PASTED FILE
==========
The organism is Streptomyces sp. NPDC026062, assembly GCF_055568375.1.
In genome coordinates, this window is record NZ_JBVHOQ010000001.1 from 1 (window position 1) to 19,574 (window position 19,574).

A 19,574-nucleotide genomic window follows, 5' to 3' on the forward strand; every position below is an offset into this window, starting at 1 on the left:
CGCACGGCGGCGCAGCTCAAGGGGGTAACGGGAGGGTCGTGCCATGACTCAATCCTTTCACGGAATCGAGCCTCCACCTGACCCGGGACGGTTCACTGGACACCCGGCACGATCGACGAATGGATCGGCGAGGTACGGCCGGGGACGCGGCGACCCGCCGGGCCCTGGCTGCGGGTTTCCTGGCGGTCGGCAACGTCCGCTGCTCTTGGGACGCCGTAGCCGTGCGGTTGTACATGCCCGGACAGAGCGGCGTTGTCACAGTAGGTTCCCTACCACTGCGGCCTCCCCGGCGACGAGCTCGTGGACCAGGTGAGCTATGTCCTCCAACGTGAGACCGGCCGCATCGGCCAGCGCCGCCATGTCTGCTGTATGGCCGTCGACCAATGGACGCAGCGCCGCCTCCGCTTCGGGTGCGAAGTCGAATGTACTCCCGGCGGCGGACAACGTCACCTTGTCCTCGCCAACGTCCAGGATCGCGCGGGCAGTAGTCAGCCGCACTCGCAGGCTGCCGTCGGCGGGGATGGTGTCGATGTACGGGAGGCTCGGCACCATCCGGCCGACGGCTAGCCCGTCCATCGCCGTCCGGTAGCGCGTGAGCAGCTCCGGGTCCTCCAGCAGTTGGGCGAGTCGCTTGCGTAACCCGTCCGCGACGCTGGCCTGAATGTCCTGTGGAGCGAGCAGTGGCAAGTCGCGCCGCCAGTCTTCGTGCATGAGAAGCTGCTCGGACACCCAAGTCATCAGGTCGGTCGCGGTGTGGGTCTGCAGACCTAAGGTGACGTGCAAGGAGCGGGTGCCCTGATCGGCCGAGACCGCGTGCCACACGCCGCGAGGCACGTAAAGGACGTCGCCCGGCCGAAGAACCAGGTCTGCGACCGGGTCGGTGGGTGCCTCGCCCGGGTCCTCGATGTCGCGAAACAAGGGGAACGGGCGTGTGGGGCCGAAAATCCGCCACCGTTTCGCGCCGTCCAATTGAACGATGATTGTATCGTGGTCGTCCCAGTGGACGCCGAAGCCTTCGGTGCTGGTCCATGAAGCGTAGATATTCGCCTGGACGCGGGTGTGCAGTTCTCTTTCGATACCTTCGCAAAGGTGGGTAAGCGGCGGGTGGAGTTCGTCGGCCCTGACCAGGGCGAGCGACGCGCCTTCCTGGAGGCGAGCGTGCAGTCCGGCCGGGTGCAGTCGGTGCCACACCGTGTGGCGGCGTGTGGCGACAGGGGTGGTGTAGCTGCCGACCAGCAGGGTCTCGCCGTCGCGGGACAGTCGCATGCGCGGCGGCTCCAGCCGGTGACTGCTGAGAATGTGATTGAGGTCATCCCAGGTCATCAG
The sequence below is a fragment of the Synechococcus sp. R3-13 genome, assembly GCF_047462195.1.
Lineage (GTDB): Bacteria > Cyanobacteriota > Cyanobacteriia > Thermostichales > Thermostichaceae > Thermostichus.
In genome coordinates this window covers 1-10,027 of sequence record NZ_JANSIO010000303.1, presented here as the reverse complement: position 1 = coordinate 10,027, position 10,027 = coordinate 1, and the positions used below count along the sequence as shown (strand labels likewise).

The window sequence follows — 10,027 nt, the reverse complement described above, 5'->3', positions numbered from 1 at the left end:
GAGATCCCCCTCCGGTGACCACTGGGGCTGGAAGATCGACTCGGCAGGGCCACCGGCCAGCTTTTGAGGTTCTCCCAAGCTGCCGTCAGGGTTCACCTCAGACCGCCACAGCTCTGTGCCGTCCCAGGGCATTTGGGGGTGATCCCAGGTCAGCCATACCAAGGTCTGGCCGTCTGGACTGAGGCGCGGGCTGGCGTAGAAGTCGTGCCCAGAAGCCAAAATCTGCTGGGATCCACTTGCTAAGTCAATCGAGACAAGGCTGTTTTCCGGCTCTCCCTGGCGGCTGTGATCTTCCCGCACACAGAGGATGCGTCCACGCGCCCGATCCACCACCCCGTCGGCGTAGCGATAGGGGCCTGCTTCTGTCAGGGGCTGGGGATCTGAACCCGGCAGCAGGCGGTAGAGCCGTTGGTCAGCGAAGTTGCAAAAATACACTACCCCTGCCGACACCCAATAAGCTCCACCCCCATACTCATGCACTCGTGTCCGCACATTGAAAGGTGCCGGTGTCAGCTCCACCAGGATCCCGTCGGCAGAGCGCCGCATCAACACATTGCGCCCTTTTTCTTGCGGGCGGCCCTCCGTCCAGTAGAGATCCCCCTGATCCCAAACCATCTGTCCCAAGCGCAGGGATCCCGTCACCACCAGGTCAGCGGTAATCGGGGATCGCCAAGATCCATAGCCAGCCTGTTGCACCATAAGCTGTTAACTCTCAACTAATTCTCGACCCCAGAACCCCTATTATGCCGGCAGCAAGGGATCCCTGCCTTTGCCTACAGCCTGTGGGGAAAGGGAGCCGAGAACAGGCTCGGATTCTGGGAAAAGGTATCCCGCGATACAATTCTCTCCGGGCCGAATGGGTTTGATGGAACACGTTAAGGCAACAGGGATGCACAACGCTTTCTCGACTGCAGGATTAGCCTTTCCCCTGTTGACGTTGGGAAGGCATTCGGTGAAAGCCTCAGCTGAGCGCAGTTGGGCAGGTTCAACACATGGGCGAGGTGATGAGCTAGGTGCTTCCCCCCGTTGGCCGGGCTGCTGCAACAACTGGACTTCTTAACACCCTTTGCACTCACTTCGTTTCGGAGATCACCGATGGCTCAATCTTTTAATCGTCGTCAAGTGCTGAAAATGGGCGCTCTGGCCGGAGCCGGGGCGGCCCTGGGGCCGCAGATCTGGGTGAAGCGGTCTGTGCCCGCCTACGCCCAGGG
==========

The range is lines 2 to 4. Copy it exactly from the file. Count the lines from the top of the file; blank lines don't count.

In genome coordinates, this window is record NZ_JBVHOQ010000001.1 from 1 (window position 1) to 19,574 (window position 19,574).

A 19,574-nucleotide genomic window follows, 5' to 3' on the forward strand; every position below is an offset into this window, starting at 1 on the left:
CGCACGGCGGCGCAGCTCAAGGGGGTAACGGGAGGGTCGTGCCATGACTCAATCCTTTCACGGAATCGAGCCTCCACCTGACCCGGGACGGTTCACTGGACACCCGGCACGATCGACGAATGGATCGGCGAGGTACGGCCGGGGACGCGGCGACCCGCCGGGCCCTGGCTGCGGGTTTCCTGGCGGTCGGCAACGTCCGCTGCTCTTGGGACGCCGTAGCCGTGCGGTTGTACATGCCCGGACAGAGCGGCGTTGTCACAGTAGGTTCCCTACCACTGCGGCCTCCCCGGCGACGAGCTCGTGGACCAGGTGAGCTATGTCCTCCAACGTGAGACCGGCCGCATCGGCCAGCGCCGCCATGTCTGCTGTATGGCCGTCGACCAATGGACGCAGCGCCGCCTCCGCTTCGGGTGCGAAGTCGAATGTACTCCCGGCGGCGGACAACGTCACCTTGTCCTCGCCAACGTCCAGGATCGCGCGGGCAGTAGTCAGCCGCACTCGCAGGCTGCCGTCGGCGGGGATGGTGTCGATGTACGGGAGGCTCGGCACCATCCGGCCGACGGCTAGCCCGTCCATCGCCGTCCGGTAGCGCGTGAGCAGCTCCGGGTCCTCCAGCAGTTGGGCGAGTCGCTTGCGTAACCCGTCCGCGACGCTGGCCTGAATGTCCTGTGGAGCGAGCAGTGGCAAGTCGCGCCGCCAGTCTTCGTGCATGAGAAGCTGCTCGGACACCCAAGTCATCAGGTCGGTCGCGGTGTGGGTCTGCAGACCTAAGGTGACGTGCAAGGAGCGGGTGCCCTGATCGGCCGAGACCGCGTGCCACACGCCGCGAGGCACGTAAAGGACGTCGCCCGGCCGAAGAACCAGGTCTGCGACCGGGTCGGTGGGTGCCTCGCCCGGGTCCTCGATGTCGCGAAACAAGGGGAACGGGCGTGTGGGGCCGAAAATCCGCCACCGTTTCGCGCCGTCCAATTGAACGATGATTGTATCGTGGTCGTCCCAGTGGACGCCGAAGCCTTCGGTGCTGGTCCATGAAGCGTAGATATTCGCCTGGACGCGGGTGTGCAGTTCTCTTTCGATACCTTCGCAAAGGTGGGTAAGCGGCGGGTGGAGTTCGTCGGCCCTGACCAGGGCGAGCGACGCGCCTTCCTGGAGGCGAGCGTGCAGTCCGGCCGGGTGCAGTCGGTGCCACACCGTGTGGCGGCGTGTGGCGACAGGGGTGGTGTAGCTGCCGACCAGCAGGGTCTCGCCGTCGCGGGACAGTCGCATGCGCGGCGGCTCCAGCCGGTGACTGCTGAGAATGTGATTGAGGTCATCCCAGGTCATCAG